To create a UDP connection, do the following:
- Select Connection → New UDP connection in the main menu or select UDP connection in the Home window:
- Specify the connection name;
- Choose the local COM port to be used in the connection;
- Check Create as virtual port if you want a virtual COM port to be created for this connection;
Note: a virtual COM port can have the same name as an existing real port. In this case the virtual port will “overlap” the real one, with the latter becoming inaccessible to other applications.
- Enable Strict baudrate emulation in the Serial port settings if you checked Create as virtual port and expect to send data in large blocks (2 KBs or more). This will limit the baud rate of the virtual port to the value it is actually opened with and will usually prevent potential data loss.
- Check Use different port to receive data if you want data from remote hosts to be received on a different UDP port than it is sent.
- Specify the name or IP address of the remote host(s) along with the UDP port to send data to;
Note: The UDP ports you select should be allowed by your firewall and should not be already in use by another application.
- Click Create:
After that, you can create a connection of the same type on a remote host.
When creating a UDP connection you can also configure: Serial port settings, Connection settings, Security settings and Signal lines settings. The rest of this page covers them in detail.
Serial port settings
- Baudrate: Specify rate at which bits are transmitted (bits per second). The baud rate is the rate at which information is transferred in a communication channel. In the serial port context, “9600 baud” means that the serial port is capable of transferring a maximum of 9600 bits per second. To be able to communicate at the maximum speed, both local and remote ends must be configured to the same baud rate.
- Parity: Specify the parity checking type. Parity can be one of the following: none, odd, even, mark, or space. If Parity is none, parity checking is not performed and the parity bit is not transmitted. If Parity is odd, the number of mark bits (1s) in the data is counted, and the parity bit is asserted or unasserted to obtain an odd number of mark bits. If Parity is even, the number of mark bits in the data is counted, and the parity bit is asserted or unasserted to obtain an even number of mark bits. If Parity is mark, the parity bit is asserted. If Parity is space, the parity bit is unasserted.
- Data bits: Specify the number of data bits to transmit. Usually, the transferred bits include the start bit, the data bits, the parity bit (if used), and the stop bits. However, only the data bits carry useful information. You can configure Databits to be 5, 6, 7, or 8. Data is transmitted as a series of five, six, seven, or eight bits with the least significant bit sent first (little-endian).
- Stop bits: Specify number of bits used to indicate end of a byte. Stop bits could be 1, 1.5, or 2, however almost all contemporary devices are configured to 1 Stop bit. Please, note that both ends of the serial port must be configured to transmit the same number of stop bits to work properly.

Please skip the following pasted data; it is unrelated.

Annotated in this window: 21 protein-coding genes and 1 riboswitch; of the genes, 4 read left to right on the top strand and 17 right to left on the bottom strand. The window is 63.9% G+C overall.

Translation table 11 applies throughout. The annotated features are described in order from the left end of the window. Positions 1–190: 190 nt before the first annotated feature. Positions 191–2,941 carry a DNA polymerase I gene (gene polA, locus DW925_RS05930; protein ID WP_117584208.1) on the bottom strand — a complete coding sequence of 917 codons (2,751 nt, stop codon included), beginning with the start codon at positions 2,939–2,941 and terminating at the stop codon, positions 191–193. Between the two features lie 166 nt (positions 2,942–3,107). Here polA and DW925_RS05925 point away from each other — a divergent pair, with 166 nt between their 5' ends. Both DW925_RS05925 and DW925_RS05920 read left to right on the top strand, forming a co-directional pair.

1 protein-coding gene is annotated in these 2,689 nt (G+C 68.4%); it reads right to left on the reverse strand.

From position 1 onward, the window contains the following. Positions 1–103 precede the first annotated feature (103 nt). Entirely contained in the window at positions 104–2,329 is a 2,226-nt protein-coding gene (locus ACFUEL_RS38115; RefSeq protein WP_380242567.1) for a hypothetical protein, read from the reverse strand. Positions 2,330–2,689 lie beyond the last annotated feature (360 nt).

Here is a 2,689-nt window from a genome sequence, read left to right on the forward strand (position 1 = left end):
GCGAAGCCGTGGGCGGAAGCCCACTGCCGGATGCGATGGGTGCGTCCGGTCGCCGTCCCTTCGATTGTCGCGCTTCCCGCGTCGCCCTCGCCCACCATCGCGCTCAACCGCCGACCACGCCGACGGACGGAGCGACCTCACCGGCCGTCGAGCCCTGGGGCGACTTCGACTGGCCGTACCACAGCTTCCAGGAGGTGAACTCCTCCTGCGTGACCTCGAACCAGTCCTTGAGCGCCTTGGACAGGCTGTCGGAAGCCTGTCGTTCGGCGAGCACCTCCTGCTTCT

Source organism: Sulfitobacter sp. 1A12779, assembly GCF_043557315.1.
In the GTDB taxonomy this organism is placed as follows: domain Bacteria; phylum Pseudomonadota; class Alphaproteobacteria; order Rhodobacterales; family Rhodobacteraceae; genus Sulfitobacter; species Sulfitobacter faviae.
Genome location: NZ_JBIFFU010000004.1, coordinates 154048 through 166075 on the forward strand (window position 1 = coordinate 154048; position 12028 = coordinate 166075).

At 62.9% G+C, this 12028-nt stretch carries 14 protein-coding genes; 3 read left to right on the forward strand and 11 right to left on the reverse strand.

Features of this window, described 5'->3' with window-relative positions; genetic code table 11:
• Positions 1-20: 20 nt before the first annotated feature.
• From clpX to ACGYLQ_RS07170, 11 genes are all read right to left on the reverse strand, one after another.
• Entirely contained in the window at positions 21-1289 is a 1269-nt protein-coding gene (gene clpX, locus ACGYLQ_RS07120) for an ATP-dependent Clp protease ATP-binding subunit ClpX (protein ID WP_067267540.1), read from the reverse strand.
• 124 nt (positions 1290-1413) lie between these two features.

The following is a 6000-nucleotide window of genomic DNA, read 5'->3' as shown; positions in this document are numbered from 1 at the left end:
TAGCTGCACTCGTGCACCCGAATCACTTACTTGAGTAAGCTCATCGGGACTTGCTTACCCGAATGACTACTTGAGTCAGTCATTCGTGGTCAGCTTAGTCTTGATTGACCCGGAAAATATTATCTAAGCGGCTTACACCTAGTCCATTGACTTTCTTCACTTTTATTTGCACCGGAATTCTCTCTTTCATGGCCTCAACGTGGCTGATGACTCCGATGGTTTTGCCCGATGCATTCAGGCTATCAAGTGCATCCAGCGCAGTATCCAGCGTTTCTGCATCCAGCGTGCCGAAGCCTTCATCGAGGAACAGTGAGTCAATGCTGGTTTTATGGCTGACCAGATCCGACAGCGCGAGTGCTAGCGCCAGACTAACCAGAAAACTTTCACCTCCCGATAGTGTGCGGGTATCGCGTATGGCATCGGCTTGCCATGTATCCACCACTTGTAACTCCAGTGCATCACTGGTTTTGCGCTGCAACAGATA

- Flow control: Specify the Flow control type. Flow control is usually used to ensure that the receiving serial port device can handle all of the incoming data sent to it. Send dialog provides the following values you can assign to Flow control: Xon/Xoff (commonly used for asynchronous communication), Hardware and None.
If specific port settings are expected by the device attached to your real COM port, you can set. (These settings can be dynamically adjusted by the remote host if the Telnet protocol is used.)
Note: If the Create as virtual port option is checked, the default port settings will be greyed out, as in this case the settings are to be defined by the application that opens the COM port.
Packet detection settings:
- Add pause between packets – wait for the specified time after every network packet sent.
- Before sending data wait for – accumulate all data in a buffer for the specified time before sending it out to the network.
- Send out the data when the block is – accumulate all data in a buffer and send it only when it reaches the specified size.
- Send data when received char with code – accumulate all data in a buffer and send it only when a character with the specified ASCII code is received.
In the RAW mode that is used by the UDP connection, the Receive data from and Send data to dropdowns let you configure the access permissions when communicating with multiple remote hosts at once. The available options are:
- Receive data from:
- None – no data will be accepted from any host.
- Only first / Only last – data will only be accepted from the host that is currently first / last in the list.
- Last active – data will only be accepted from the host that responded last.
- All – data will be accepted from all hosts (default).
- Send data to:
- None – no data will be sent to any host.
- Only first / Only last – data will only be sent to the host that is currently first / last in the list.
- Last active – data will only be sent to the host that responded last.
- All – data will be sent to all hosts (default).
Signal lines settings
In this section you can configure the signal line states of the local COM port for when the connection is not established.